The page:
In 2016, 100% of Becker nursing students passed their Registered Nurses examination.[11]

The game design program at Becker has been recognized on The Princeton Review's list of top undergraduate schools to study game design from 2010 to 2016. In 2016, the program was ranked at number five.[12]

Massachusetts Digital Games Institute

The Massachusetts Digital Games Institute (MassDiGI) was a statewide center, designated by the Commonwealth, for academic cooperation, entrepreneurship and economic development across the Massachusetts digital and video games ecosystem. Established in 2011 and based at Becker College, MassDiGI was the result of creative collaboration among academia, industry and government, aimed at fostering the growth of the game industry and innovation economy.[13]


Both campuses occupy historic districts with buildings listed on the National Register of Historic Places. The Worcester campus was located on Sever Street in the residential Elm Park neighborhood, not far from downtown Worcester, which is about 40 miles west of Boston. Purchased in 1854 using public funds, Elm Park is recognized as one of the first purchases of land for a public park in the United States.[14] The campus area belonged to the Lincoln family (noted for governors Levi Lincoln Sr. and Levi Lincoln Jr., and much of it is in the Lincoln Estate-Elm Park Historic District, which includes some historic properties owned by the college. The Leicester campus was adjacent to the historic center of that town, and a number of buildings on that campus are included in the Washburn Square-Leicester Common Historic District.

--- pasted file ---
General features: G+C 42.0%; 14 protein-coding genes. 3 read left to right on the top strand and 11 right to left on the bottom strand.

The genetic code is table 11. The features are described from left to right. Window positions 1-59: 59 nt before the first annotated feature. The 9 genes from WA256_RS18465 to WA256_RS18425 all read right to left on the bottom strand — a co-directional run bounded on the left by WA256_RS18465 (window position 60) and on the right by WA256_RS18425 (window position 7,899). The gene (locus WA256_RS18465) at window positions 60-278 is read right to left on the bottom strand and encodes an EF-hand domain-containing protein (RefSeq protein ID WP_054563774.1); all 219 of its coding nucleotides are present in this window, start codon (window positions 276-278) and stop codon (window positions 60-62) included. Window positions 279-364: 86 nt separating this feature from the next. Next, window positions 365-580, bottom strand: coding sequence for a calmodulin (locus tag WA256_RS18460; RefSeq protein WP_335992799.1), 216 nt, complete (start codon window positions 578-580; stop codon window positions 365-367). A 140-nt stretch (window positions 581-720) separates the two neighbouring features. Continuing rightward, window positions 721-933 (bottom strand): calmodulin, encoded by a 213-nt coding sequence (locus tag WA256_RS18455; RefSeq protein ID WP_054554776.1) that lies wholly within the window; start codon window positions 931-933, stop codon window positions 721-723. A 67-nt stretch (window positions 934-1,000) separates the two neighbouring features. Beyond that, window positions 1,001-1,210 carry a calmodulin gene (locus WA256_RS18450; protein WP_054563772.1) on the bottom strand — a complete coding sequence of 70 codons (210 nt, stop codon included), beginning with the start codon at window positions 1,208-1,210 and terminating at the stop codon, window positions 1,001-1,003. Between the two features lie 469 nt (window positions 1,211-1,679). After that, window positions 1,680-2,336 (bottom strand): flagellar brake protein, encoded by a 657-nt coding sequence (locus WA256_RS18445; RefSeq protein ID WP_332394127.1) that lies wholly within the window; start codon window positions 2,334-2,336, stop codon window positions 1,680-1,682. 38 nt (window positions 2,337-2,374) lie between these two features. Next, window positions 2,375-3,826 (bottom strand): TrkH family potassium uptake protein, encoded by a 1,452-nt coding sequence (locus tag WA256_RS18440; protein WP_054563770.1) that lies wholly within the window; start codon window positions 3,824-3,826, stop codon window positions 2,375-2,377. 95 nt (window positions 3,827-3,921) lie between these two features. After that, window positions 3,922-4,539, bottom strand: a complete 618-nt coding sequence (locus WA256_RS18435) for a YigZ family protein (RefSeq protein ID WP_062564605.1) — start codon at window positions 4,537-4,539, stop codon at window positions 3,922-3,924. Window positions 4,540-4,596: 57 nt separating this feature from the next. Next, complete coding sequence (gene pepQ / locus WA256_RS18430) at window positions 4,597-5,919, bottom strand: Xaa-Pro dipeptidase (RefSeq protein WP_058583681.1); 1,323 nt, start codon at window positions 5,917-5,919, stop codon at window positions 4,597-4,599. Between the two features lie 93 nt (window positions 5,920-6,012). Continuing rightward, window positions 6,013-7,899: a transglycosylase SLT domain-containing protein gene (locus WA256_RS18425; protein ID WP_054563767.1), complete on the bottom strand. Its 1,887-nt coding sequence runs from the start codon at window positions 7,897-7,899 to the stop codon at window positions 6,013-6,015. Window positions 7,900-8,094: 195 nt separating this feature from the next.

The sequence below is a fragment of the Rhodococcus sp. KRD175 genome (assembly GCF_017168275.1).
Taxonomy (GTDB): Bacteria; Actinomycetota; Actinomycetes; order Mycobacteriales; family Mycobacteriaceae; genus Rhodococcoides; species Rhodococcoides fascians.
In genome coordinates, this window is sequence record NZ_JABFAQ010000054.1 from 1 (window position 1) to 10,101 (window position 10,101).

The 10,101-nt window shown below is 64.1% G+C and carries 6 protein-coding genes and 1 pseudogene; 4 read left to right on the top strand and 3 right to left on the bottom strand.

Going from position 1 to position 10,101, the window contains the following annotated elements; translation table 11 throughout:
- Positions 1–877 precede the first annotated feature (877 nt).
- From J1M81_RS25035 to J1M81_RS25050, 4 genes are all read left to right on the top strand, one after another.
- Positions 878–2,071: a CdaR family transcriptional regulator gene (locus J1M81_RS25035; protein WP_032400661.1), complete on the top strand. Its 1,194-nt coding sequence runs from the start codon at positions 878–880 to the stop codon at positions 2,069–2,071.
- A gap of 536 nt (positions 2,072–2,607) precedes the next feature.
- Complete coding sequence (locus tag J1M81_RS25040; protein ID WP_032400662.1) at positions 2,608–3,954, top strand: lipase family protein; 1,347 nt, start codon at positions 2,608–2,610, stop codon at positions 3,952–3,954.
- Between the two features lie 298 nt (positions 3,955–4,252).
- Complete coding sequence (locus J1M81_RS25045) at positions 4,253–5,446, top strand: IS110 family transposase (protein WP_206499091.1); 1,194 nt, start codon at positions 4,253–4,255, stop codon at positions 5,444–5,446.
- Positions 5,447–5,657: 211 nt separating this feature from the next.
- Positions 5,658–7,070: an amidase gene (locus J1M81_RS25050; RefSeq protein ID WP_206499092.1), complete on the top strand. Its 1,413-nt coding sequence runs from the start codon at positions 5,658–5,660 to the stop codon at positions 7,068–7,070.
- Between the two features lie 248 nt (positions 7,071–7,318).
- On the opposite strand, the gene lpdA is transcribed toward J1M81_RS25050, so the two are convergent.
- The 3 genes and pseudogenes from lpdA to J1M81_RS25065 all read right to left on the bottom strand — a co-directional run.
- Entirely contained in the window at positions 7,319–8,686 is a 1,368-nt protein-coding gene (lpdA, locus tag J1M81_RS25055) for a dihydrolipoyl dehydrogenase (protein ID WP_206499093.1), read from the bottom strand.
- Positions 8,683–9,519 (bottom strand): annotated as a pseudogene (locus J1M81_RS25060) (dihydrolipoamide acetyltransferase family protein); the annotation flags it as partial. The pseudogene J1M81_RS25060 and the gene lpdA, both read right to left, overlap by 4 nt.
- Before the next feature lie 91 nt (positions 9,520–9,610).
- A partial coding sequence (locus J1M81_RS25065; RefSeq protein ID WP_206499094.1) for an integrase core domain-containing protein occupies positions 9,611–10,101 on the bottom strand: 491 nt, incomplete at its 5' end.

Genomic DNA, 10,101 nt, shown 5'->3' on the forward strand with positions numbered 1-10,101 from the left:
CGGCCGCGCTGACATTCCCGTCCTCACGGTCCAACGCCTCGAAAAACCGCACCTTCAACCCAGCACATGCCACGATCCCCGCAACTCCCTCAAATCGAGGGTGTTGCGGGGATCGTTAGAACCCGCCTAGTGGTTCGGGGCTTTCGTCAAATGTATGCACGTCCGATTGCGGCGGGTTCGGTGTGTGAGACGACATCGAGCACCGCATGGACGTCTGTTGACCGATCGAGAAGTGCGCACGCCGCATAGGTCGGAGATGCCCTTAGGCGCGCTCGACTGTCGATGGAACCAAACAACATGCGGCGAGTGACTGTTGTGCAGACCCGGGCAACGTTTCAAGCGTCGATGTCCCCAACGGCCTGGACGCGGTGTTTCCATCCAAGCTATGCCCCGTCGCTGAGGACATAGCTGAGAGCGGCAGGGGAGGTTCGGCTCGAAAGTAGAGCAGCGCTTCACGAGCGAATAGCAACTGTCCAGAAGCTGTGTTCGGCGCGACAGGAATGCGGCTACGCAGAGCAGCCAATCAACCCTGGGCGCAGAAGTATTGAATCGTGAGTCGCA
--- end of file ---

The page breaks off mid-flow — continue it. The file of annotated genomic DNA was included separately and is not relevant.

Classes are held in the Arnold C. Weller Academic Building (former site of the Bancroft School) and the Health Science Center on the Sever Street Quad, as well as in the Design Center (Graphic, Interior and Game) on Cedar Street, which also houses a Mac Lab and motion-capture suite. A multi-purpose gymnasium and dining hall are features of the Gilbert R. Boutin Student Center, and within three blocks on Cedar Street are six of the 11 residence halls found on the Worcester campus, Merrill, Davis, Lincoln, Colton (Becker's first residence hall in Worcester, purchased in 1939), Cedar, and Willow Hall, a brick apartment-style building. Beeches, Miller, Maple, and Bullock Halls also serve dormitories. Lining Roxbury Street are office buildings, campus police and the Collaborative Learning Center, in former homes and typical "three-deckers" for which Worcester is famous.